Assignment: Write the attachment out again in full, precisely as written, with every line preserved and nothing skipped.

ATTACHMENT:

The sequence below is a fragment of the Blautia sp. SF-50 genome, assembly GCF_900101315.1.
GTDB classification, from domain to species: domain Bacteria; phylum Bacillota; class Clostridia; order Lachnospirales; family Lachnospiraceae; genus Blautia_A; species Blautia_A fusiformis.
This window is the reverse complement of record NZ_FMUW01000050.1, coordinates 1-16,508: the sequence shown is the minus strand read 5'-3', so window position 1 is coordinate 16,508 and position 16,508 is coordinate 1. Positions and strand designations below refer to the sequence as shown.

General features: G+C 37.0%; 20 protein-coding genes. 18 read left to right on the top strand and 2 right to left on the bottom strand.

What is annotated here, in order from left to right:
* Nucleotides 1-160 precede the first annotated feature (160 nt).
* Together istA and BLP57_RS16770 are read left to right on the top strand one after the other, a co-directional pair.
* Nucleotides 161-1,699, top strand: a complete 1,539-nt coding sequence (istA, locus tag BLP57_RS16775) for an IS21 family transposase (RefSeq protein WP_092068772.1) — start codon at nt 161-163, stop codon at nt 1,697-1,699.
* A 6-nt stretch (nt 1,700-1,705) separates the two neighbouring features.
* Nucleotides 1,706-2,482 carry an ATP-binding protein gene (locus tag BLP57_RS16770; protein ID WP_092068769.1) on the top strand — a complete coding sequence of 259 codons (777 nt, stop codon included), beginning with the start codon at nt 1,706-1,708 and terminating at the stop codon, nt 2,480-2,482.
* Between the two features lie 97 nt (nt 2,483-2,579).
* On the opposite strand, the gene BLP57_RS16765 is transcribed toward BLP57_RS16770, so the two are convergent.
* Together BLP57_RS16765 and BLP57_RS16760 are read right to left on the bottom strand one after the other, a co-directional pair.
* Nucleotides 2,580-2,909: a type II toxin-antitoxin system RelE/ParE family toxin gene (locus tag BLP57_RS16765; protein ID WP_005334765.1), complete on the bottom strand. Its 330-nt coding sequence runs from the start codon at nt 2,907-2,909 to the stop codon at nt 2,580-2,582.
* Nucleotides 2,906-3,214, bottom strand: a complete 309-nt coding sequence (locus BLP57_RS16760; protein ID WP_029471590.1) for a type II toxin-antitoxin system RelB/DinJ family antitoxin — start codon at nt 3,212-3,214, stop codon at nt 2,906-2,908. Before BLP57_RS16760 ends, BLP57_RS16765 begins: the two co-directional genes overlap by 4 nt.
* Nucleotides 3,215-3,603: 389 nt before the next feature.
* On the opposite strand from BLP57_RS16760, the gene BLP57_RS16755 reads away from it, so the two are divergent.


The sequence below is a fragment of the Blautia sp. SF-50 genome, assembly GCF_900101315.1.
GTDB classification, from domain to species: domain Bacteria; phylum Bacillota; class Clostridia; order Lachnospirales; family Lachnospiraceae; genus Blautia_A; species Blautia_A fusiformis.
This window is the reverse complement of record NZ_FMUW01000050.1, coordinates 1-16,508: the sequence shown is the minus strand read 5'-3', so window position 1 is coordinate 16,508 and position 16,508 is coordinate 1. Positions and strand designations below refer to the sequence as shown.

General features: G+C 37.0%; 20 protein-coding genes. 18 read left to right on the top strand and 2 right to left on the bottom strand.

What is annotated here, in order from left to right:
* Nucleotides 1-160 precede the first annotated feature (160 nt).
* Together istA and BLP57_RS16770 are read left to right on the top strand one after the other, a co-directional pair.
* Nucleotides 161-1,699, top strand: a complete 1,539-nt coding sequence (istA, locus tag BLP57_RS16775) for an IS21 family transposase (RefSeq protein WP_092068772.1) — start codon at nt 161-163, stop codon at nt 1,697-1,699.
* A 6-nt stretch (nt 1,700-1,705) separates the two neighbouring features.
* Nucleotides 1,706-2,482 carry an ATP-binding protein gene (locus tag BLP57_RS16770; protein ID WP_092068769.1) on the top strand — a complete coding sequence of 259 codons (777 nt, stop codon included), beginning with the start codon at nt 1,706-1,708 and terminating at the stop codon, nt 2,480-2,482.
* Between the two features lie 97 nt (nt 2,483-2,579).
* On the opposite strand, the gene BLP57_RS16765 is transcribed toward BLP57_RS16770, so the two are convergent.
* Together BLP57_RS16765 and BLP57_RS16760 are read right to left on the bottom strand one after the other, a co-directional pair.
* Nucleotides 2,580-2,909: a type II toxin-antitoxin system RelE/ParE family toxin gene (locus tag BLP57_RS16765; protein ID WP_005334765.1), complete on the bottom strand. Its 330-nt coding sequence runs from the start codon at nt 2,907-2,909 to the stop codon at nt 2,580-2,582.
* Nucleotides 2,906-3,214, bottom strand: a complete 309-nt coding sequence (locus BLP57_RS16760; protein ID WP_029471590.1) for a type II toxin-antitoxin system RelB/DinJ family antitoxin — start codon at nt 3,212-3,214, stop codon at nt 2,906-2,908. Before BLP57_RS16760 ends, BLP57_RS16765 begins: the two co-directional genes overlap by 4 nt.
* Nucleotides 3,215-3,603: 389 nt before the next feature.
* On the opposite strand from BLP57_RS16760, the gene BLP57_RS16755 reads away from it, so the two are divergent.